Actual kernel size has little to do with whether it’s monolithic or microkernel.

It has far more to do with process and memory separation…

When a driver loaded by the kernel can crash the kernel, it’s monolithic. When a crash in the netstack or its drivers can crash the kernel, it’s monolithic. When a misbehaving video driver can crash the kernel, it’s monolithic (the use of accelerants makes this particular example a hybrid).

In a true microkernel system, almost nothing is running in the kernel’s process space, and therefore, none of the drivers, network subsystems, etc. can crash the kernel or access it’s memory directly.

P.S. As a side effect, microkernel’s are expected to be slower - there’s a lot more overhead, and message passing involved.

They’re really nothing at all alike.

Let’s take as our first example a Minix File Server. In Minix a File Server is a process which implements one of the disk filesystems, for example FAT. It runs in userspace, and it receives messages from the VFS server and sends replies back. Most File Servers in turn send messages to servers providing access to the physical disk hardware. If the file system crashes, Minix tries to restart it and if that’s not possible you are no longer able to access files from that server but the rest of the system continues to function.

In Haiku there is instead a piece of kernel code, a filesystem driver which implements a disk filesystem. It runs as part of the Haiku kernel (you can see source code in haiku/src/add-ons/kernel/file_systems/fat) and other code in the Haiku kernel can make function calls to it, and access its data structures directly and it can do likewise. If it crashes the kernel has crashed, you will get a KDL prompt at best or perhaps the machine will just lock up and you’ll have to restart.

BeOS was the same in these respects, the only place where BeOS resembled a microkernel design at all was in the decision to put the network stack (TCP/IP implementation, etc.) in a userspace program called net_server. But the actual network hardware drivers lived in the kernel just like any other monolithic kernel. The net_server design can perhaps mostly be explained by timing, BeOS marginally pre-dates widespread enthusiasm for the Internet and so adding Berkeley Sockets support to BeOS was probably just as much of a retro-fit as it was in Windows 3.x. As a consequence the performance is poor (Haiku network performance isn’t good, but BeOS was immediately noticeable for its poor networking) and interoperability is even worse than usual. If JLG had somehow known, in 1991, that the Internet was going to be huge in the next few years probably net_server would never have happened at all.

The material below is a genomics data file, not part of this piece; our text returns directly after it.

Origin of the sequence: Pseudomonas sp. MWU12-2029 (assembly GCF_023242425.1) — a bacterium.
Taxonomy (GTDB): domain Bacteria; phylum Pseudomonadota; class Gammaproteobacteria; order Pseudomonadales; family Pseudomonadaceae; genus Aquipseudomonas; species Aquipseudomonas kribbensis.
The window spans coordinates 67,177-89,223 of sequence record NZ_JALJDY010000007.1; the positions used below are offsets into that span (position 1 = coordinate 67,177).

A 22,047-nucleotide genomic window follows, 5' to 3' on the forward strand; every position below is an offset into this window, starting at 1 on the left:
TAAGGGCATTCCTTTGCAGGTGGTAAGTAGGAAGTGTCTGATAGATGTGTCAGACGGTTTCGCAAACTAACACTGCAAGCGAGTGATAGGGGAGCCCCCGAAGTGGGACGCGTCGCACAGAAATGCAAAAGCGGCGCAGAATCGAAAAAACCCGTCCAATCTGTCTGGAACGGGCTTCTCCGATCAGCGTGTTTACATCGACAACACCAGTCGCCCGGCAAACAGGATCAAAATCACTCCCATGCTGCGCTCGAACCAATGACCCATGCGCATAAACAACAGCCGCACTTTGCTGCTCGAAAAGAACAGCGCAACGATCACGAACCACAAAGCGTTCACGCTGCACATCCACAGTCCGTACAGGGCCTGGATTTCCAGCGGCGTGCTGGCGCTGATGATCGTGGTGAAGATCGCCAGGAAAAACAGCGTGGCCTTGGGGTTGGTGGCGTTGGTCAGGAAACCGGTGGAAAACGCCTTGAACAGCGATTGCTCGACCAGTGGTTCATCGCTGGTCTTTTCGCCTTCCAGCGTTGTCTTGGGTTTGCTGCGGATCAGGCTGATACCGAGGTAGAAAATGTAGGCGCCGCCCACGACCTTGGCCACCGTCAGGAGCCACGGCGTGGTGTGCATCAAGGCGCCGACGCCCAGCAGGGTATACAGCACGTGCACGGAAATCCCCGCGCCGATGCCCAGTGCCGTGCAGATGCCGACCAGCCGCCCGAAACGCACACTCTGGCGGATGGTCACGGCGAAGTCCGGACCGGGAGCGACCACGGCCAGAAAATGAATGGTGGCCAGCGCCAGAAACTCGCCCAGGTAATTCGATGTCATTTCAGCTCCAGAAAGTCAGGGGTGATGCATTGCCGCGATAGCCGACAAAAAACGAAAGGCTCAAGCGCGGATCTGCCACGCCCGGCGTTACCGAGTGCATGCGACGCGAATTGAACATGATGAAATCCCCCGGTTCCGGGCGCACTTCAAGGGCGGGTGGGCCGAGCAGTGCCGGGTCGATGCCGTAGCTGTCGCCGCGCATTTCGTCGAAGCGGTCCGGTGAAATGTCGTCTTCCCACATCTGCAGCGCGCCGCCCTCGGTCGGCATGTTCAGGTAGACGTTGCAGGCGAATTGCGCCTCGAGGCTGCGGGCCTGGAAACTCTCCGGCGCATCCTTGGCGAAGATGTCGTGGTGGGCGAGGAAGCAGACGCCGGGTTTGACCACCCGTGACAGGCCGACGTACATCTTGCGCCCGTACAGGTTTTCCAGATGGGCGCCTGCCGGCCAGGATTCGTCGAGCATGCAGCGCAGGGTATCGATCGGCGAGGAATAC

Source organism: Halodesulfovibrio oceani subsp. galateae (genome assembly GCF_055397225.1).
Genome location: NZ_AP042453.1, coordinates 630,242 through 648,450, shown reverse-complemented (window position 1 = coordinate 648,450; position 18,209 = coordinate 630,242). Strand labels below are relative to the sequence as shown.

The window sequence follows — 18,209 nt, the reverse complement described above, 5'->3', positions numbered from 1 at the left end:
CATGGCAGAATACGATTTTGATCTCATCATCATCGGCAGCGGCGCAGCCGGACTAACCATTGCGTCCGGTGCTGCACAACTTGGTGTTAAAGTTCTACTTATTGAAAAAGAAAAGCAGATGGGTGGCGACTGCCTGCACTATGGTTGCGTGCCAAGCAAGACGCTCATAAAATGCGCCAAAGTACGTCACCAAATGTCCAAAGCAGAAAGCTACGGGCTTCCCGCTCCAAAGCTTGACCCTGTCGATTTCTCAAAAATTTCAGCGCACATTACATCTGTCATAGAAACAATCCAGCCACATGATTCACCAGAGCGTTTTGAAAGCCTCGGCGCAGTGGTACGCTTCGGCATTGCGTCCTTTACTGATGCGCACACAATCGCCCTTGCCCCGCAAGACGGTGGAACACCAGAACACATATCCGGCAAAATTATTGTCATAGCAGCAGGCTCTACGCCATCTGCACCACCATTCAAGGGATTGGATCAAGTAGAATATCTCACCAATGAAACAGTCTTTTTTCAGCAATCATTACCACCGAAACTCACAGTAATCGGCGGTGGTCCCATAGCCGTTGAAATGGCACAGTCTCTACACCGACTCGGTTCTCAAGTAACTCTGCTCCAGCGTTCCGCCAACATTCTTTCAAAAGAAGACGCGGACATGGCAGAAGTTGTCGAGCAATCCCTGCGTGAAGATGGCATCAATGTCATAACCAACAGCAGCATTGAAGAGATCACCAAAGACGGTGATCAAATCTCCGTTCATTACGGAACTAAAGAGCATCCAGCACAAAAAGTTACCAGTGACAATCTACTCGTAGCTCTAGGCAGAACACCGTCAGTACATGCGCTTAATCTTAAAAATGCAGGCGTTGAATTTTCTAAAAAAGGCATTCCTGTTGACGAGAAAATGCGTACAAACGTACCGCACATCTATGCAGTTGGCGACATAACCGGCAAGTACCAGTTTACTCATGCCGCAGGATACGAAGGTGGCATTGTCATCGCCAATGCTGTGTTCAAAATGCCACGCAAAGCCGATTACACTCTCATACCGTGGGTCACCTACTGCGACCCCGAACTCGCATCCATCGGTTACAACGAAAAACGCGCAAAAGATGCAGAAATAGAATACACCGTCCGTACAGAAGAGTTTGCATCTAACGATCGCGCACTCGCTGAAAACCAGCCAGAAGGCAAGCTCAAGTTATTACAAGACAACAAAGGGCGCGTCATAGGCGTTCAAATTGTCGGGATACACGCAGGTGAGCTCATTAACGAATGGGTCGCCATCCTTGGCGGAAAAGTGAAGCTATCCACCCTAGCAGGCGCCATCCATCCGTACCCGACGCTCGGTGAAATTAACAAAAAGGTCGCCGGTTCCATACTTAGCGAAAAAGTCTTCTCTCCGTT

You suggest that Haiku’s kernel has “most of the attributes” of a microkernel. Perhaps it does, in the same way that a goose has “most of the attributes” of a fish. A goose and a fish are both vertebrates, and the Haiku kernel and a microkernel are both computer software. But I suggest a better test would be whether it has most (or indeed any) of the attributes that set microkernels apart from monolithic designs. A good start to answering that question would be to add to the list of such attributes. So far we have: drivers live in userspace, on which you agree Haiku fails.